Living the Dream Souvenir Journal | 2014
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5 0 T H A N N I V E R S A R Y
Harlem AlphasEST. 1926
S A T U R D A Y , J A N U A R Y 1 8 , 2 0 1 4
Living The DreamA W A R D S B R U N C H
to the youth of
The eTa Line of 1964thank you for your continued service
to our fraternity
the Alpha Gamma Lambda
chapter of Alpha Phi Alpha Fraternity, Inc.
Table of Contents4 Order Of Events 5 History of Alpha Phi Alpha Fraternity, Inc.6 History of Alpha Gamma Lambda Chapter7 The Brotherhood8 Keynote Speakers Biographical Sketch9 March on Washington for Jobs and Freedom11 Congratulatory Letters
Order Of EvenTsOpening
Bro. Larry scott BLackmonmaster of ceremony
WelcOme Addressms. diana sainviL
miss BLack new york 2014
invOcAtiOnBro. cLement James
Brunch servedpresentAtiOn Of AWArds
KeynOte Addressmr. rashad raymond moore
cOmmunity leAdership AWArdmr. seth andrew
lifetime Achievement AWArdmr. ricky sLick rick waLters
cOrettA scOtt King AWArdms. BarBara askins
distinguished AlphA AWArdBro. daBney montgomery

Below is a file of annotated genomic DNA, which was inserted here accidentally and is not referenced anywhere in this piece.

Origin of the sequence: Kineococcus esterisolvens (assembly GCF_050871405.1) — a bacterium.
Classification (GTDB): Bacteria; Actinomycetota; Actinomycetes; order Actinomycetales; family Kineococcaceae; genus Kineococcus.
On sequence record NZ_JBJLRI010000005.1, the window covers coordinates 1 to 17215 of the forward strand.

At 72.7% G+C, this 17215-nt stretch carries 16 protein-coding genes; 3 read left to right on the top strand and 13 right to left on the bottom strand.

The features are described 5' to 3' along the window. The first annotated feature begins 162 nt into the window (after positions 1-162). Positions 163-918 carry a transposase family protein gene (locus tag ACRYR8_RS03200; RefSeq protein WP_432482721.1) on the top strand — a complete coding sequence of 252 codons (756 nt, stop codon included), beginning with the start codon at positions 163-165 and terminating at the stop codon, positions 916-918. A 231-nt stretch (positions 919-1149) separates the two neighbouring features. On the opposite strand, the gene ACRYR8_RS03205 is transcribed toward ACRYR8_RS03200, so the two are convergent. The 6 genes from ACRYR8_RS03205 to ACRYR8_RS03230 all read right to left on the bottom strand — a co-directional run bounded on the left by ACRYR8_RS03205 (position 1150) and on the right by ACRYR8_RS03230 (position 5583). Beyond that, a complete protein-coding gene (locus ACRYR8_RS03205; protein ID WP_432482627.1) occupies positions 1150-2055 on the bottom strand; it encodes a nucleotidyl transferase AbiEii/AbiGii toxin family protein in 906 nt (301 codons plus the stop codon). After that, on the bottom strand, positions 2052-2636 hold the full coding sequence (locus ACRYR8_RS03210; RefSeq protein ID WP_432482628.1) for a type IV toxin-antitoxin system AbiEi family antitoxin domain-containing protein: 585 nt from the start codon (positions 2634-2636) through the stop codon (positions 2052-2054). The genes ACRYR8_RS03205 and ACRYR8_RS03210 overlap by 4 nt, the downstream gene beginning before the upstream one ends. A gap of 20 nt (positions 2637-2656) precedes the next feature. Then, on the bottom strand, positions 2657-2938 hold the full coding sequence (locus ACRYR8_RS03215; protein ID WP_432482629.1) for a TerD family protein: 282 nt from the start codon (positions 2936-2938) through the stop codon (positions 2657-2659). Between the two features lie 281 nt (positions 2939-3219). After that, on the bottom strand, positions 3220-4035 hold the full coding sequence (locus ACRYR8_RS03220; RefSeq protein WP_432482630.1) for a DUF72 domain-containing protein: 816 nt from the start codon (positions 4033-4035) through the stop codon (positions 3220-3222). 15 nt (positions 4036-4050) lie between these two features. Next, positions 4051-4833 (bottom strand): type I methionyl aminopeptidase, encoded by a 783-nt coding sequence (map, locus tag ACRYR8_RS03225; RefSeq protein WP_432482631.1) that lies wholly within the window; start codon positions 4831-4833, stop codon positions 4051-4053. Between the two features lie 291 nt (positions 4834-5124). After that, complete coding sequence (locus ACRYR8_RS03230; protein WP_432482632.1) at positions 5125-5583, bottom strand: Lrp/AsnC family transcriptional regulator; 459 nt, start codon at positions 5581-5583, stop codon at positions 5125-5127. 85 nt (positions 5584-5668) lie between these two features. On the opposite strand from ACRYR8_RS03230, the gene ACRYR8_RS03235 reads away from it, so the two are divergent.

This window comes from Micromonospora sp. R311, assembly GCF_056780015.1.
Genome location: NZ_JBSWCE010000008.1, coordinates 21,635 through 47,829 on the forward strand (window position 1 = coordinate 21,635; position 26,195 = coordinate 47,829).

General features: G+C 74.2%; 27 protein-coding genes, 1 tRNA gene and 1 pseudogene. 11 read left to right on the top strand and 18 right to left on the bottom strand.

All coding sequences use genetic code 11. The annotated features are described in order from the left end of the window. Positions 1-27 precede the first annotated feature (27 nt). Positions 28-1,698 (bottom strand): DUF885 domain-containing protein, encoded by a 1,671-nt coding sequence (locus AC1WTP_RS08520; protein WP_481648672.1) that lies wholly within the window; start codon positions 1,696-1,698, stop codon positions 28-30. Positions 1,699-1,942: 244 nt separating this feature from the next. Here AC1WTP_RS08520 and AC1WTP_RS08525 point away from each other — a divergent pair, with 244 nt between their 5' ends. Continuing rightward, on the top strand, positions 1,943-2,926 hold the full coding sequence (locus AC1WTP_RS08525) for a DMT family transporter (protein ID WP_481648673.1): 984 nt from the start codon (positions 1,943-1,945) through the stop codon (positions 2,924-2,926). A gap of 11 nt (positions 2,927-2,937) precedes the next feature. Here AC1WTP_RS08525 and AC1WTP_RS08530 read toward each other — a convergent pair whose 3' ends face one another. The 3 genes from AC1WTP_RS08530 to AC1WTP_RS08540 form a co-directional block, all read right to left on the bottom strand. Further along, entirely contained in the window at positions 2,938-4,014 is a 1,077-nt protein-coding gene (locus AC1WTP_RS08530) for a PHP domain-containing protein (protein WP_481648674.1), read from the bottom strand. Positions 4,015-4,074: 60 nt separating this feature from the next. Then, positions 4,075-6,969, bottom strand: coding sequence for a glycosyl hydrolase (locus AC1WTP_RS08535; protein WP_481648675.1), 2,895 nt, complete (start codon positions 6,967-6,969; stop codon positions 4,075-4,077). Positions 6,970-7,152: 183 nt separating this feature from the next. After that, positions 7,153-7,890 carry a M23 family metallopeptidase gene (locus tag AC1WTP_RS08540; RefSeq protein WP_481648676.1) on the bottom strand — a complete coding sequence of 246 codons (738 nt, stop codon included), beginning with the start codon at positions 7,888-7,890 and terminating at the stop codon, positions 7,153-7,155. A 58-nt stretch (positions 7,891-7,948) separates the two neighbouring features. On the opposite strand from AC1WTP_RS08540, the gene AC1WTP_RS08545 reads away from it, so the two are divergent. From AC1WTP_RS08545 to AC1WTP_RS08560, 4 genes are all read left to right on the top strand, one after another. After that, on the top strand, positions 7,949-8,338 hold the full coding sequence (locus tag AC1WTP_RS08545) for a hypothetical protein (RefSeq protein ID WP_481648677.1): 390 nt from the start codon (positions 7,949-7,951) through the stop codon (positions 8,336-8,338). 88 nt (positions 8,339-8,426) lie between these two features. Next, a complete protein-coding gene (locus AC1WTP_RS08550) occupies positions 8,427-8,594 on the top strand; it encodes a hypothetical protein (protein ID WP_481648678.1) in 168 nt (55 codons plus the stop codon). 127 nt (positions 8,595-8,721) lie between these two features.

Bro. renard moBLey, enrique riggsand the aLpha Line of 1964
BenedictiOnBro. richard price
clOsing remArKsBro. daryL parker, chapter president
The History of
Alpha Phi Alpha Fraternity, Inc.
Since its founding on December 4, 1906, Alpha Phi Alpha Fraternity, Inc. has supplied voice and vision to the struggle of African-Americans and people of color around the world.
Alpha Phi Alpha, the first intercollegiate Greek-letter fraternity established for African-Americans, was founded at Cornell University in Ithaca, New York by seven college men who recognized the need for a strong bond of Brotherhood among African descendants in this country. The visionary founders, known as the Jewels of the Fraternity, are Henry Arthur Callis, Charles Henry Chap-man, Eugene Kinckle Jones, George Biddle Kelley, Nathaniel Allison Murray, Robert Harold Ogle, and Vertner Woodson Tandy.